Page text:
Food industry loses access to foreign worker plan

Cindy E. Harnett / Times Colonist and The Canadian Press 

Employment Minister Jason Kenney is suspending the food services sector’s access to the controversial Temporary Foreign Worker Program in the face of widespread criticism.

A moratorium is being imposed on any new or pending applications related to the food services sector, he said in a statement from Ottawa.

Kenney said the moratorium will remain in place pending a government review of the program.

“We have repeatedly warned employers that the Temporary Foreign Worker Program must only be used as a last and limited resort when Canadians are not available,” he said.

The announcement comes on the heels of a report by the C.D. Howe Institute that is harshly critical of the program, saying it has spurred joblessness in western Canada. The C.D. Howe study says making it easier for employers to hire temporary foreign workers has accelerated the rise in jobless rates in Alberta and British Columbia.

Fast-food giant McDonald’s already announced it is freezing participation in the program after complaints about the use of temporary foreign workers in three of the chain’s restaurants in Victoria prompted the federal government to launch an investigation.

Earlier Thursday, B.C.’s federal NDP had called for a moratorium. In front of a McDonald’s restaurant on Pandora Avenue, employment critic Jinny Sims along with Greater Victoria MPs Murray Rankin and Randall Garrison urged the government to stop the program and order an independent review.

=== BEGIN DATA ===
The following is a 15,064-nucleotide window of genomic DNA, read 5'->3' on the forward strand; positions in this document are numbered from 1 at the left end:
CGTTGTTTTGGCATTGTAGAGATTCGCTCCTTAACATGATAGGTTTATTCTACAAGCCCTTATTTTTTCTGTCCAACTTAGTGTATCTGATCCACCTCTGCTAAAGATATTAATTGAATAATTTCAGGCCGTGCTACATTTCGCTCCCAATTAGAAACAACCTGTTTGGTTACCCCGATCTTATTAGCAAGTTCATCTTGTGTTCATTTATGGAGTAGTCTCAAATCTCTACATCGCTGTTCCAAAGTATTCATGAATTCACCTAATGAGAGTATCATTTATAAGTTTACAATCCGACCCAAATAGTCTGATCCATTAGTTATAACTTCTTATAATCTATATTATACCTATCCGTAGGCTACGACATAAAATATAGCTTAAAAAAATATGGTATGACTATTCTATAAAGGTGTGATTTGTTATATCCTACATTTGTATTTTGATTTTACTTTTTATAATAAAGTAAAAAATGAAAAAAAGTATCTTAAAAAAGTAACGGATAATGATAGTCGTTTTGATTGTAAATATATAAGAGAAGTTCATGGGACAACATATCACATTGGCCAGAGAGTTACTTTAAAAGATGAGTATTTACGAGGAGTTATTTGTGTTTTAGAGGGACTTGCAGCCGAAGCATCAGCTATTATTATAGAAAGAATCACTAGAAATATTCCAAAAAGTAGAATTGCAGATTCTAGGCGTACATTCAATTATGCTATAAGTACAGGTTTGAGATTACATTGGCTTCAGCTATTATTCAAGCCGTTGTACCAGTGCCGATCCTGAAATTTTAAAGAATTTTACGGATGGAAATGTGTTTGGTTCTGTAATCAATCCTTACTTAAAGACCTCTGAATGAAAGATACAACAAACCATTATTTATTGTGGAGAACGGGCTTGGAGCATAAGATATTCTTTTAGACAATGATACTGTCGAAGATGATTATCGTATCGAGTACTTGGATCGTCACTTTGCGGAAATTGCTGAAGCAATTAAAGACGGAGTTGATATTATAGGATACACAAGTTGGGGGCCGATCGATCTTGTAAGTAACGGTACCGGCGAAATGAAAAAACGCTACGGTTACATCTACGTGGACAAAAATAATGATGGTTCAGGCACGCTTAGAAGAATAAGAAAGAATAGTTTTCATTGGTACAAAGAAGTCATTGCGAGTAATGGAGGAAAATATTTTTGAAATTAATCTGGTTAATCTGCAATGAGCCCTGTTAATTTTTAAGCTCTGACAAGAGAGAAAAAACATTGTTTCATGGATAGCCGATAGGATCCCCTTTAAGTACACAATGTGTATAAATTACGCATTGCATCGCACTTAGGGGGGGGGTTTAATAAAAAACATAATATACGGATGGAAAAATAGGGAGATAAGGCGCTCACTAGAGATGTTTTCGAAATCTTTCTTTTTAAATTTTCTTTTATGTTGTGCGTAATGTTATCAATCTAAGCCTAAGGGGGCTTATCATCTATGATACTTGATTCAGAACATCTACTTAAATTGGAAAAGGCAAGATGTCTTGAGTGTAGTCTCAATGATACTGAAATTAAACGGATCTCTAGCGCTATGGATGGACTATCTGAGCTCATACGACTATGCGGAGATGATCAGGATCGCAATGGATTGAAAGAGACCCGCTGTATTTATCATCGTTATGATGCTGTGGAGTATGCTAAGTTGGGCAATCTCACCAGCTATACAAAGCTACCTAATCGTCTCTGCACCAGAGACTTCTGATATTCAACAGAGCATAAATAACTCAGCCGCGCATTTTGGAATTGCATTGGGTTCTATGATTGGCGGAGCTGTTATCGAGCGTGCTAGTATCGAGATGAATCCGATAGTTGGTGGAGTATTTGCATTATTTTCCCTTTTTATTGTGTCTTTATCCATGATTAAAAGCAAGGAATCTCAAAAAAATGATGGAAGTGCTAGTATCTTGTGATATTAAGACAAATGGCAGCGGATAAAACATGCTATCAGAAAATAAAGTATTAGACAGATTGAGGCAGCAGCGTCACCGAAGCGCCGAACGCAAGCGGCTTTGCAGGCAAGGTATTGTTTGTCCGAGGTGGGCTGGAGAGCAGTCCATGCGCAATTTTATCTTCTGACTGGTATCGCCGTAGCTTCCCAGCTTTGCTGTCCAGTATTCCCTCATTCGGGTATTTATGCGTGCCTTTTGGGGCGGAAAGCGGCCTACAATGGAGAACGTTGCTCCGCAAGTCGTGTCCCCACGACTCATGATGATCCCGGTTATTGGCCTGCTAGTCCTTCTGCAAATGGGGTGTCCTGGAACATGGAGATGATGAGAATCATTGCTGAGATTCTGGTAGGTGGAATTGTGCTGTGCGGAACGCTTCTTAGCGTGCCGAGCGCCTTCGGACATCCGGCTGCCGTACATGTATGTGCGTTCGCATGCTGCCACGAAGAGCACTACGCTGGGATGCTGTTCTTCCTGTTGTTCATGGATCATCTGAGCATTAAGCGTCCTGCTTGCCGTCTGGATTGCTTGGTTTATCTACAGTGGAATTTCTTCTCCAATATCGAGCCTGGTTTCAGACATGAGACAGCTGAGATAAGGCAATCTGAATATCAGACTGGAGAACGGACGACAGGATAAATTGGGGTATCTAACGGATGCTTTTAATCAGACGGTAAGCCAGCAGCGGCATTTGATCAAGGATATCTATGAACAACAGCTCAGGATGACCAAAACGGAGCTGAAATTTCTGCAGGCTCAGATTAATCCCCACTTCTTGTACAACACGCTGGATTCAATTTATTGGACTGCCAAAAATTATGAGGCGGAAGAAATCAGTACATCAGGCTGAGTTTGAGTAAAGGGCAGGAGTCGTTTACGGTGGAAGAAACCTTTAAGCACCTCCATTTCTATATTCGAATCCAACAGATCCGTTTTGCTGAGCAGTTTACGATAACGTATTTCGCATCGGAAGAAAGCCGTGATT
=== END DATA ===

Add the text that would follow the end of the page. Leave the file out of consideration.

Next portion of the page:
“The bottom line is, there are people living here in Canada who are being laid off or having their hours cut to facilitate the use of foreign workers — this needs to end immediately,” Sims said. “Even McDonald’s has taken action — why hasn’t the government?”

Sims said the NDP is hearing from workers at Wendy’s, Tim Hortons, Dairy Queen and in a broad range of industries who claim they are being exploited. The program is abused across the country and only the government is to blame, she said, citing lack of transparency, no clear rules, and no enforcement agency.

Annette Beech, president of the Victoria Filipino Canadian Caregivers Association, said employers have told workers in several fast food chains and other industries not to speak out or to the media.

Beech said many Filipinos come to Canada under the temporary workers program only to feel like “slave” labour because their stay is tied to their employer. Those workers are now scared about being deported, she said.

About 26 employers on Vancouver Island are making use of program, said Garrison, the MP for Esquimalt-Juan de Fuca, “so it’s clearly taking away entry-level jobs from people who are permanent residents or Canadian citizens.”

Rankin, MP for Victoria, said with a double-digit youth unemployment crisis in Canada going into the peak season for student employment, people in Victoria are telling him they have had enough.

Meanwhile, critics have been pushing B.C.’s government to follow Manitoba’s lead and set up a registry of employers that hire temporary foreign workers. Jobs Minister Shirley Bond said her ministry is looking at what other provinces are doing to hold employers accountable. But the government is also awaiting the results of the federal program review.

“We do not want to duplicate efforts while changes to the program are still happening,” she said in a statement.

— with files from Lindsay Kines

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